When Brad Sawyer graduates next spring from Texas State Technical College in Sweetwater, he hopes to get a job as a wind turbine technician, working on the towering three-bladed machines that dot the West Texas countryside.
“I think that the jobs will be there,” said Mr. Sawyer, who is in the wind energy technology associate’s degree program. However, he added, if the federal government changes its policy on wind power, things could get “pretty tight.”
Mr. Sawyer and wind power companies are closely watching developments in Washington, where a tax credit benefiting wind farms is due to expire at the end of this year. The implications of that could be especially significant in Texas, the top wind power state, which contains about a fifth of the nation’s turbines and is building expensive transmission lines to support more growth.
Some of the state’s leading Republicans, despite advocating for wind power in the past, are now doing little.
“We haven’t had the industry come to a stop like this before in a long, long time,” said Walt Hornaday, president of Cielo Wind Power, an Austin-based wind farm developer. His company is pursuing work in other countries, but otherwise, he said, “we would definitely be looking at very large layoffs.”
Federal tax policies lie at the heart of the industry’s woes. An incentive called the production tax credit, in existence since 1992, expires in December. It allows wind farm owners to lower their tax bills in exchange for producing electricity. Wind companies want Congress to extend the credit, as has happened many times before, to sustain their emissions-free and drought-proof energy source. But a growing number of Republicans, including the presidential nominee Mitt Romney, are pushing back against green energy subsidies.
Senator John Cornyn, Republican of Texas, who has approved extensions of the credit in the past, voted in the Senate Finance Committee in August against a bill containing a one-year extension. (The extension passed the committee but remains stuck in Congress.) However, he would back a one-year extension if the tax benefits were reduced by 20 percent.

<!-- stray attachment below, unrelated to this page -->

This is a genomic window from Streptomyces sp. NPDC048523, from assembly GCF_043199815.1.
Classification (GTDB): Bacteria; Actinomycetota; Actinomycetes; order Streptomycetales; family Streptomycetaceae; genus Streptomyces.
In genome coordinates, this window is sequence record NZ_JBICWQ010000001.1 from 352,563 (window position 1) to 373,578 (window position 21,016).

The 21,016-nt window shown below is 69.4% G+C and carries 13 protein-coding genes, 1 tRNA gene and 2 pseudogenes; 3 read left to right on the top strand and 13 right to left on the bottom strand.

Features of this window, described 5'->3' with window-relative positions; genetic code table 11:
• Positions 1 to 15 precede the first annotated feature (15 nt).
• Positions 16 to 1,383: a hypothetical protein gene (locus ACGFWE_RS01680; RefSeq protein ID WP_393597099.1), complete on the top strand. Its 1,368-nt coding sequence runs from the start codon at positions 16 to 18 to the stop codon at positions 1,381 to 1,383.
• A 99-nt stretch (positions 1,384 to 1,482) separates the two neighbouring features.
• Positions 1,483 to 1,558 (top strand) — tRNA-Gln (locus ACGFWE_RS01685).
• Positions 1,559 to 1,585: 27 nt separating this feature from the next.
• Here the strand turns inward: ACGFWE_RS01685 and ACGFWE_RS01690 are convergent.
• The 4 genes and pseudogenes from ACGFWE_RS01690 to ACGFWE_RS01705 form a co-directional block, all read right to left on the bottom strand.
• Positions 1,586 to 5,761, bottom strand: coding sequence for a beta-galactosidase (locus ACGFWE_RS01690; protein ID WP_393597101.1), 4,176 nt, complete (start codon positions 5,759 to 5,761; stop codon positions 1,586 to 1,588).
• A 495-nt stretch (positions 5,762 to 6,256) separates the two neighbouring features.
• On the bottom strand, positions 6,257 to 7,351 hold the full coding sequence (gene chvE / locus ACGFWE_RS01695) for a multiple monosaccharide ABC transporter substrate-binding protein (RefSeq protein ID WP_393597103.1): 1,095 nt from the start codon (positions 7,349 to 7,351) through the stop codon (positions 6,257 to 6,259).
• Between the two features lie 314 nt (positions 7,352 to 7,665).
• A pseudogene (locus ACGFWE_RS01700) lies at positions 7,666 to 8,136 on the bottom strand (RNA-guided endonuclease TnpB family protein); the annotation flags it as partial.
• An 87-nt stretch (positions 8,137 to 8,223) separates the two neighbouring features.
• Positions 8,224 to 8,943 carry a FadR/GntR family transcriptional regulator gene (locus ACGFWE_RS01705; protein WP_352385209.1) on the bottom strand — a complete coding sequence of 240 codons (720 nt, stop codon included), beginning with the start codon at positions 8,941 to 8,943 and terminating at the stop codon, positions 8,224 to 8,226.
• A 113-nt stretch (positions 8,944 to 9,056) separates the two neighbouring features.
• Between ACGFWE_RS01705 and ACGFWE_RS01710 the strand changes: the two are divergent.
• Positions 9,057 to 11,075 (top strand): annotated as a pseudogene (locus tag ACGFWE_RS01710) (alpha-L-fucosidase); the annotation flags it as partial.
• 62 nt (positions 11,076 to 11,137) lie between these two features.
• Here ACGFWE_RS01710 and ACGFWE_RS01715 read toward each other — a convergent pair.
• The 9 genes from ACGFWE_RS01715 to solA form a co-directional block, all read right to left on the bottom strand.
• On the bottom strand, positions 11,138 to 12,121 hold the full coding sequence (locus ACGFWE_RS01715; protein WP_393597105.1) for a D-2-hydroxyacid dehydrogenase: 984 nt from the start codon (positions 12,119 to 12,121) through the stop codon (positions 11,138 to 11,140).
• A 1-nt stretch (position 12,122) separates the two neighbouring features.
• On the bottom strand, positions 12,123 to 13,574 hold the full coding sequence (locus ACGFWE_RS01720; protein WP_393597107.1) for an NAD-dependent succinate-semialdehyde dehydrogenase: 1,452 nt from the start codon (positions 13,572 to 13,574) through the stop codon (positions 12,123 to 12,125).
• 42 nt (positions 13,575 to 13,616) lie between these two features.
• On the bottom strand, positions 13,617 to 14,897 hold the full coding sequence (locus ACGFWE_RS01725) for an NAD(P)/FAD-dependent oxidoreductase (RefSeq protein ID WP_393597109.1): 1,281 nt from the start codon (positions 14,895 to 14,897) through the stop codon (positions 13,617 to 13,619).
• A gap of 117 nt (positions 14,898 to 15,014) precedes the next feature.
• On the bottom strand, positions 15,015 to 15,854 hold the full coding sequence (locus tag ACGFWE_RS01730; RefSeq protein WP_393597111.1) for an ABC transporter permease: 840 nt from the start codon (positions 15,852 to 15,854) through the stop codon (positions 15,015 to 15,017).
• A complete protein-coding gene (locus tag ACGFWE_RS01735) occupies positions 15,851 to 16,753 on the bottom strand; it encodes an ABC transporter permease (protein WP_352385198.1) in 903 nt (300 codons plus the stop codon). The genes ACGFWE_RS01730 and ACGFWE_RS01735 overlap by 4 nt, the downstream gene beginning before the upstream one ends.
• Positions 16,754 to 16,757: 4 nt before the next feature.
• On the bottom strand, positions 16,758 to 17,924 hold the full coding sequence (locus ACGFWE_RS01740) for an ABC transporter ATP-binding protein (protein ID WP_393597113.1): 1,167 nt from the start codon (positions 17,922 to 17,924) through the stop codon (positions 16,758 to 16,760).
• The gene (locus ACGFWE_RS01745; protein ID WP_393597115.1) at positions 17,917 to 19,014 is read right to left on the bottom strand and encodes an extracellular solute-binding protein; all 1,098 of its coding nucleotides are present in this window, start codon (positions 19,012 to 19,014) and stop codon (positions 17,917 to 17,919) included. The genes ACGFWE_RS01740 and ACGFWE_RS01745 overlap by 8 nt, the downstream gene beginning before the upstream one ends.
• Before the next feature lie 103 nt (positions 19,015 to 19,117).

“People are starting to question, and that’s a good thing, but it’s taken a long time,” said Patricia Lapoint, who lives near a West Texas wind farm and has been fighting the industry for years.
Jessica Sandlin, a spokeswoman for Mr. Cornyn, said in an e-mail that the senator “believes Congress must undertake real, comprehensive tax reform rather than a piecemeal approach.” Similarly, Gov. Rick Perry, viewed as a wind power stalwart for championing transmission lines and signing a renewable energy mandate in 2005, now emphasizes the need to remove federal energy subsidies – a popular talking point among Tea Party supporters.
Because wind farms must begin operating this year to be eligible for the credit, which they can then claim for 10 years, developers are rushing to finish wind farms. Next year, activity is expected to drop sharply. Construction is especially busy in parts of South and North Texas, said Andy Bowman, the president of Pioneer Green Energy, an Austin-based renewable energy developer. West Texas has seen activity slow while more transmission lines to carry the power get built, he said.
Some wind experts think the credit extension will ultimately pass Congress, albeit after the November election, because it has strong bipartisan support in other windy states (if not Texas). But others do not, and the industry is bemoaning the difficulty of long-term planning. A one-year extension could mean the wrangling resumes next year. Mr. Hornaday said that Texas could benefit more than other states from an extension because there are fewer rules here, making wind farms easier to build.